Skip to main content

Acute myeloid leukaemia (AML)

Acute myeloid leukaemia (AML) occurs in your bone marrow, when a type of blood cell called a myeloid cell starts growing abnormally and in an uncontrolled way. Normally your blood stem cells develop into myeloid cells, which then become red blood cells, platelets and certain white blood cells (called neutrophils).

If you have AML, your myeloid cells can’t fully mature and they remain as young, immature cells called myeloblasts. These cells divide too quickly which can ‘clog up’ your bone marrow and stop other blood cells from doing their job properly too.

AML is ‘acute’ because it usually develops quickly, sometimes within a few days or weeks. There are different types of AML – your symptoms will depend on the type you have, the number of leukaemia cells in your body, and where they are.

AML can be classified into ‘high’, ‘standard’ and ‘low’ risk – but this only relates to the type of treatment you will be given, not to the chance of it working.

More information on AML is available on the Blood Cancer UK and Leukaemia Care websites.

AML facts

Name: 
Acute Myeloid Leukaemia (AML)

Cell type: 
Myeloid cells

Frequency:
3,200 / year in the UK

UK transplants:
584 in 2019

Risk:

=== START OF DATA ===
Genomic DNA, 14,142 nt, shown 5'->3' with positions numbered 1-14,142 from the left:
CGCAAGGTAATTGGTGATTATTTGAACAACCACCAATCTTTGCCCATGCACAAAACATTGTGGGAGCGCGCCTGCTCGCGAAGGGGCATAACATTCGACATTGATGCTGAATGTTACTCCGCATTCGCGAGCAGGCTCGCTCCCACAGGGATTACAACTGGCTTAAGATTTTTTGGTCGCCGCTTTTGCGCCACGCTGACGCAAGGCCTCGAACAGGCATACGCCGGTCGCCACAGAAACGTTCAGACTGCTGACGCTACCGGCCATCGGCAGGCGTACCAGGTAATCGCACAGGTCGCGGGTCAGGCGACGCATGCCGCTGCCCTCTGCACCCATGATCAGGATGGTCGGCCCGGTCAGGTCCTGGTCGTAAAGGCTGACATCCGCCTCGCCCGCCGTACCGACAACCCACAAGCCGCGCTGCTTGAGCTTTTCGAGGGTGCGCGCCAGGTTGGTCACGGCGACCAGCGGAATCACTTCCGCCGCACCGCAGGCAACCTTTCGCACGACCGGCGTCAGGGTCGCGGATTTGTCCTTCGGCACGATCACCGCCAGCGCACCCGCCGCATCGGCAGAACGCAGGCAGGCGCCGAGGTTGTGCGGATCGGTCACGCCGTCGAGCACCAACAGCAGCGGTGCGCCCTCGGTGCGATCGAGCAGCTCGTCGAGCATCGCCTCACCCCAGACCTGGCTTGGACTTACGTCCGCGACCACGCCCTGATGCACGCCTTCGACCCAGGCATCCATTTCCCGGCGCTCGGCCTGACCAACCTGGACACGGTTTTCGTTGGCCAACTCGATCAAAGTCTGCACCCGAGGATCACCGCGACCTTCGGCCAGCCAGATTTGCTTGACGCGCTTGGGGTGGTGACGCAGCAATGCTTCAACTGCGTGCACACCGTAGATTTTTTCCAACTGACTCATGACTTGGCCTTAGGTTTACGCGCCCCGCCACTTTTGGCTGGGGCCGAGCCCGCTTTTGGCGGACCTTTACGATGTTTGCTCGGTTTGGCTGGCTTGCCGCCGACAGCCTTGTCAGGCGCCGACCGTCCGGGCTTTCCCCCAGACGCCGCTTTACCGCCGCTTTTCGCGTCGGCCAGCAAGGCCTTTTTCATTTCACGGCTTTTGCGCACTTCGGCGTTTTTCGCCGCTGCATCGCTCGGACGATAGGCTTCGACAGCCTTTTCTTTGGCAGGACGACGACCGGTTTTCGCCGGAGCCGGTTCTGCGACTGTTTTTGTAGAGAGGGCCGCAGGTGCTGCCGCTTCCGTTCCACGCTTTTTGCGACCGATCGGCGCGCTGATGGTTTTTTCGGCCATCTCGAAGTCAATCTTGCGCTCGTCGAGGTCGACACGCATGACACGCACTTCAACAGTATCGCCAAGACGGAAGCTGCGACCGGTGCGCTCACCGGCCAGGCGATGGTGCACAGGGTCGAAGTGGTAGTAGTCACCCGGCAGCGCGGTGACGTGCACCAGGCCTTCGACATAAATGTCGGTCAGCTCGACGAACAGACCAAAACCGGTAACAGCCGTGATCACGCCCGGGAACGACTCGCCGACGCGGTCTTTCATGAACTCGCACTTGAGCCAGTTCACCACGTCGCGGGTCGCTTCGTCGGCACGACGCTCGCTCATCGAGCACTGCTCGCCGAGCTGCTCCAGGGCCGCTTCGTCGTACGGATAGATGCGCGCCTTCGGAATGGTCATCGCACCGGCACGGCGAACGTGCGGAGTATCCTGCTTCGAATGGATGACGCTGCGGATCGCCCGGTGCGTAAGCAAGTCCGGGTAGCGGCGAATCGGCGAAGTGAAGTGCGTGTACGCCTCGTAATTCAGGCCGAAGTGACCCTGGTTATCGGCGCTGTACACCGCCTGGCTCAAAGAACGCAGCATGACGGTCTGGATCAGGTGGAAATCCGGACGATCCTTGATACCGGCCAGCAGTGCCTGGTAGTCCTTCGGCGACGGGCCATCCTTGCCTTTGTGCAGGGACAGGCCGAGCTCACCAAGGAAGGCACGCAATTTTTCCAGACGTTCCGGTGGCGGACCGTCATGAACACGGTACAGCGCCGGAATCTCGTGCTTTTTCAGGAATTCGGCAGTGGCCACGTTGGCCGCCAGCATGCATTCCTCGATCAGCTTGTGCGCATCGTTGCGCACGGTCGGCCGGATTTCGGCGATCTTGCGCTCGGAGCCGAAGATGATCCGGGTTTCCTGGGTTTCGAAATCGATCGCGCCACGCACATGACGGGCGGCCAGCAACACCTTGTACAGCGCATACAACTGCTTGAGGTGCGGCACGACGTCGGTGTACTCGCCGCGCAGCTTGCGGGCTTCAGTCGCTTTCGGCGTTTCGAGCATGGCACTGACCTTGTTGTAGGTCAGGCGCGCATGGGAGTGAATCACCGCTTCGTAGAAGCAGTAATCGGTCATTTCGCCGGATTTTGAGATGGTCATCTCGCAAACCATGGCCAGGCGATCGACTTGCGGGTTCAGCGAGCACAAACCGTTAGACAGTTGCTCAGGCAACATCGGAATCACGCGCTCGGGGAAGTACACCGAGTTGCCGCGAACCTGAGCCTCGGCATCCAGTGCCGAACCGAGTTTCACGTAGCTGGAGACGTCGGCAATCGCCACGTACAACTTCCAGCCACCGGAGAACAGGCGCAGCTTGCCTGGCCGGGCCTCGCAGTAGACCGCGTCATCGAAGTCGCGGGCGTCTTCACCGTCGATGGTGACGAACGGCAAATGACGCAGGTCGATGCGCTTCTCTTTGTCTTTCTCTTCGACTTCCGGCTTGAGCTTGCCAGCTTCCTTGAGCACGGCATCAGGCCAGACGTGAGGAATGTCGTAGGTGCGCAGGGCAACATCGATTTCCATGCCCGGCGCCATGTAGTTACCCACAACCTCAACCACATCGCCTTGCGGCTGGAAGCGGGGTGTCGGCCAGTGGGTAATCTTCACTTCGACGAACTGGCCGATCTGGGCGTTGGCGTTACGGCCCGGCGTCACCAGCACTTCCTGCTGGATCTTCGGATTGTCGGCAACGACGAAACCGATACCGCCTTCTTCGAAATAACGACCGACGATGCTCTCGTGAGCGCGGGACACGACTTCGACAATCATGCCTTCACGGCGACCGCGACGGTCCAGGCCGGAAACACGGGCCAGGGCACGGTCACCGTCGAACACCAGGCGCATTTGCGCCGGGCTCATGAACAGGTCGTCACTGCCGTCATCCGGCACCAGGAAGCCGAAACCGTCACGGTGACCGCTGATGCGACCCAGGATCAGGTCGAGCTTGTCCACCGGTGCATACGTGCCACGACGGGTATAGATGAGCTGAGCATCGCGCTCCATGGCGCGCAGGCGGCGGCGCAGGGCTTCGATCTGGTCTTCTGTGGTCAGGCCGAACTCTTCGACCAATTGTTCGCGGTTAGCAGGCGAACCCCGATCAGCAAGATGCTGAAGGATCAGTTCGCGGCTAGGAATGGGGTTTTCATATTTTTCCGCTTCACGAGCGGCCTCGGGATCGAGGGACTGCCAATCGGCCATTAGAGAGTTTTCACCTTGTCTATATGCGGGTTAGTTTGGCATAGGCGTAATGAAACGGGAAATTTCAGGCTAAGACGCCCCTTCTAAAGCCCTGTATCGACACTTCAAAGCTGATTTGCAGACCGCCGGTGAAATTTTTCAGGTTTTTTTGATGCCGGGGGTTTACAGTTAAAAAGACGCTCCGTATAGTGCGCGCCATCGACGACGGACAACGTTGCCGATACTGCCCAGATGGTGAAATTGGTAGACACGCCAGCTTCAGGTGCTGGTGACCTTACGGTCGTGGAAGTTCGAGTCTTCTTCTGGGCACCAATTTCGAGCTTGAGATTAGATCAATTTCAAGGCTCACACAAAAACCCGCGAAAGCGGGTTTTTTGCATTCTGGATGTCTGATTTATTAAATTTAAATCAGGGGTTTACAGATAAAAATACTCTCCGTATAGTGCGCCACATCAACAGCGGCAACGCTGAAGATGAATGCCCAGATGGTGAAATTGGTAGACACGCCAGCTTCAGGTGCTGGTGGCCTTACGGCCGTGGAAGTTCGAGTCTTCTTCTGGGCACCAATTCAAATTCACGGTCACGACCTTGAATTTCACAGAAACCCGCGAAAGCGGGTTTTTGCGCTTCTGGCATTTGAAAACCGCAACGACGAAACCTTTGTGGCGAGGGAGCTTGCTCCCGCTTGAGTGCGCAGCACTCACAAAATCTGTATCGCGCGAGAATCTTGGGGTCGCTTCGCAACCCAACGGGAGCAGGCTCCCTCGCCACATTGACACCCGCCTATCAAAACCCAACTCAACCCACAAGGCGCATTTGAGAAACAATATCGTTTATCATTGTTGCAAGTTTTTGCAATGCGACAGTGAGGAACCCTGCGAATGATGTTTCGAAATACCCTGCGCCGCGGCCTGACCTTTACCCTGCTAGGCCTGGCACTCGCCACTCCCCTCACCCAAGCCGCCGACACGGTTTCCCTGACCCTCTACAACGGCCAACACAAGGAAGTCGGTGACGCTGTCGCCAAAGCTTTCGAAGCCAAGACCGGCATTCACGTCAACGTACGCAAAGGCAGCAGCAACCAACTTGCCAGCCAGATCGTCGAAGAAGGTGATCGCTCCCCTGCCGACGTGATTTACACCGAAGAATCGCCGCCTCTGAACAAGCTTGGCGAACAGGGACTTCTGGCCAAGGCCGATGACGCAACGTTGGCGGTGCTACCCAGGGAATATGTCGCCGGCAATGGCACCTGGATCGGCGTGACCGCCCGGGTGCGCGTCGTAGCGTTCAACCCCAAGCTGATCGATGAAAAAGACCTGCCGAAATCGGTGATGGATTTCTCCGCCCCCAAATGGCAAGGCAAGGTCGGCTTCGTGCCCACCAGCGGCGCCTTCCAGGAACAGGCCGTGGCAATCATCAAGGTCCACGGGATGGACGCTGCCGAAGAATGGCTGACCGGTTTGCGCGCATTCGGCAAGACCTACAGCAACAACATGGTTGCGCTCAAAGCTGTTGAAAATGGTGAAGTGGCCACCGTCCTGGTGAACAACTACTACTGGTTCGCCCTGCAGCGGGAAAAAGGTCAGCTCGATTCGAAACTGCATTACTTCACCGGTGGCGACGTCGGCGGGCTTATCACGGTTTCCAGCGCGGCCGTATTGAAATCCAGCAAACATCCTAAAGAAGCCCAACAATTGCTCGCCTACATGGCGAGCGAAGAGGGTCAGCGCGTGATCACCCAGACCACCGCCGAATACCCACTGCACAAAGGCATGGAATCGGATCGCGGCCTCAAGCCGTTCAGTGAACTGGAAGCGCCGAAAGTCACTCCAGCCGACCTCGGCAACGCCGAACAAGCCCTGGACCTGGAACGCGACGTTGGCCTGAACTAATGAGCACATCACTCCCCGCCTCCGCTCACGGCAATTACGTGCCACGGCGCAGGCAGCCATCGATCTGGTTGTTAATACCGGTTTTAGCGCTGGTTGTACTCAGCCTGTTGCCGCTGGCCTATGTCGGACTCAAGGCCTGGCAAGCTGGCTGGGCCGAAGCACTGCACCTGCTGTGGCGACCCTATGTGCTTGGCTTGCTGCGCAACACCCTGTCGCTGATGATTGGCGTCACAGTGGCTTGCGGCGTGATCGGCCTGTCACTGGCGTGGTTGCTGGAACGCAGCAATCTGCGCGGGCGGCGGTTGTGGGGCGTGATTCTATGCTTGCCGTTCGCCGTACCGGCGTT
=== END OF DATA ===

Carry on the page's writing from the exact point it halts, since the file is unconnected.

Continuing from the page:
More common in people over 70

Treatment:
Chemotherapy and sometimes a stem cell transplant

Other information:
AML symptoms develop quickly; treatment often starts straight away

Links:
leukaemiacare.org.uk, bloodwise.org.uk

AML and stem cell transplants

If you have AML, it is likely that you’ll need to start treatment quickly after you’re diagnosed. You’ll normally be offered chemotherapy as your main treatment option, although this can vary because certain types of AML are treated differently.

Normally, after chemotherapy, your doctors will consider further treatment to stop the leukaemia coming back. This is where a stem cell or bone marrow transplant comes in. A high dose of chemotherapy, followed by a stem cell transplant, may be the best way to stop the cancer coming back.

Most transplants for AML are allograft transplants – when stem cells are donated to you by someone else. It’s much rarer for AML to be treated with an autologous transplant – when doctors use your own stem cells. This is usually only considered if a stem cell donor cannot be found and your medical team decide it’s a better option than other non-curative treatments.

AML is the most common reason for having an allograft transplant in the UK.

Living with AML

Since my transplant, I feel that life is definitely for living. I try not to waste one moment of it anymore.

Harun, who received a stem cell transplant to treat his AML when he was 23.

Many more patient stories are available in our Blogs section.

Information published: 09/02/21
Next review due: 09/02/24

Related links

Preparing for a stem cell transplant

Having a stem cell transplant

Get support from us

Patients and Families Forum

PIFTICK logo